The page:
With an eye on grabbing the attention of new Web users that could ultimately lead the company to even greater riches, Google has announced plans to offer Internet access to India’s traveling public via the country’s vast railway network.
While some 300 million people are already online in India – with 100 million of those using the Web for the first time in the last 12 months – Google says that by installing hotspots at 400 of the country’s busiest rail stations it can enable some of the remaining billion people to jump online “so they can access the entire Web, and all of its information and opportunity.”
The company’s decision to target India’s rail network makes sense when you consider that it’s one of the largest in the world, with around 23 million people traveling on it every single day.
Revealing the plan over the weekend, Google CEO Sundar Pichai, himself born in India, said his company wouldn’t be providing “just any old connection,” but instead Internet speeds fast enough to allow travelers “to stream a high definition video while they’re waiting, research their destination, or download some videos, a book or a new game for the journey ahead.” Google aims to get the first hotspots up and running in the coming months, with the first 100 operating by the end of 2016.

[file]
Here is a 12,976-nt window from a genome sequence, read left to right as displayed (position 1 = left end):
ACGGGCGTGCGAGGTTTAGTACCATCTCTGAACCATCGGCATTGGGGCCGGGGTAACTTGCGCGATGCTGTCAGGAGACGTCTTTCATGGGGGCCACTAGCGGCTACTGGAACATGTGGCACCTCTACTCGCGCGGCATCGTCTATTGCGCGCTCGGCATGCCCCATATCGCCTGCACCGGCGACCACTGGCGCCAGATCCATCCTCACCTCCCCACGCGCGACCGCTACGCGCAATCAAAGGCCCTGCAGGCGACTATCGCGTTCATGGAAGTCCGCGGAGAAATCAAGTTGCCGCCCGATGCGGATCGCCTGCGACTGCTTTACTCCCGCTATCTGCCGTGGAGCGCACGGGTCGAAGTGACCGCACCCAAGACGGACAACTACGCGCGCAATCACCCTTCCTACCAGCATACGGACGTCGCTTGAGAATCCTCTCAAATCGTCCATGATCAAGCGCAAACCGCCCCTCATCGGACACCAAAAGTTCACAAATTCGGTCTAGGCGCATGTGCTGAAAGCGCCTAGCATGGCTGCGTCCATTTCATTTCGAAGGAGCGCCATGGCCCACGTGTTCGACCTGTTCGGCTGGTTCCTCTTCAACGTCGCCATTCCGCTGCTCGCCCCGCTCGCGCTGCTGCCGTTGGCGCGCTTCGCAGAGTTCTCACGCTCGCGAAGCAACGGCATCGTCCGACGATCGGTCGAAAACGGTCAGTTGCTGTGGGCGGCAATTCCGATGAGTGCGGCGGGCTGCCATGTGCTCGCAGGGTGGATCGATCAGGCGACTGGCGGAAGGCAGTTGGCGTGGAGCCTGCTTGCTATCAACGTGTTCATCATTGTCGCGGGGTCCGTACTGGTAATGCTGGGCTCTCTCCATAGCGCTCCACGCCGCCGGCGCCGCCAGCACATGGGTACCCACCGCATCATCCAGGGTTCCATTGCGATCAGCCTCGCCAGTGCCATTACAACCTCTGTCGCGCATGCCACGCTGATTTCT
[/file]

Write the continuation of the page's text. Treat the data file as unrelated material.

Partnering with Indian Railways and Internet services firm RailTel, Google’s scheme will rank as the largest public Wi-Fi project in the country, and among the largest in the world, by number of potential users.
The service, which Google will launch as a free offering with the aim of making it self-sustainable over time, could help drive sales of its Android One budget smartphones that the company started selling last year in India and other developing countries. And, of course, more Internet users means more eyeballs for Google’s lucrative ads business.
Google’s announcement coincided with a visit to its Silicon Valley HQ by Indian prime minister Narendra Modi, who’s spent the last few days meeting a number of big hitters in the tech industry.
Efforts to bring Internet access to underserved parts of the world have been gathering pace recently with a slew of tech firms working on a range of ambitious initiatives.
Besides Google’s latest plan for India, the company has also been developing high-altitude helium-filled balloons with technology capable of providing Internet connectivity to large areas.
In addition, Facebook’s Internet.org initiative, which involves partnerships with tech giants such as Samsung and Qualcomm, is working on similar sky-based plans, though instead of balloons it’s aiming to use drones and even lasers. SpaceX boss Elon Musk also has a plan to use satellites for a similar purpose, while Virgin founder Richard Branson is working toward the same goal, too.
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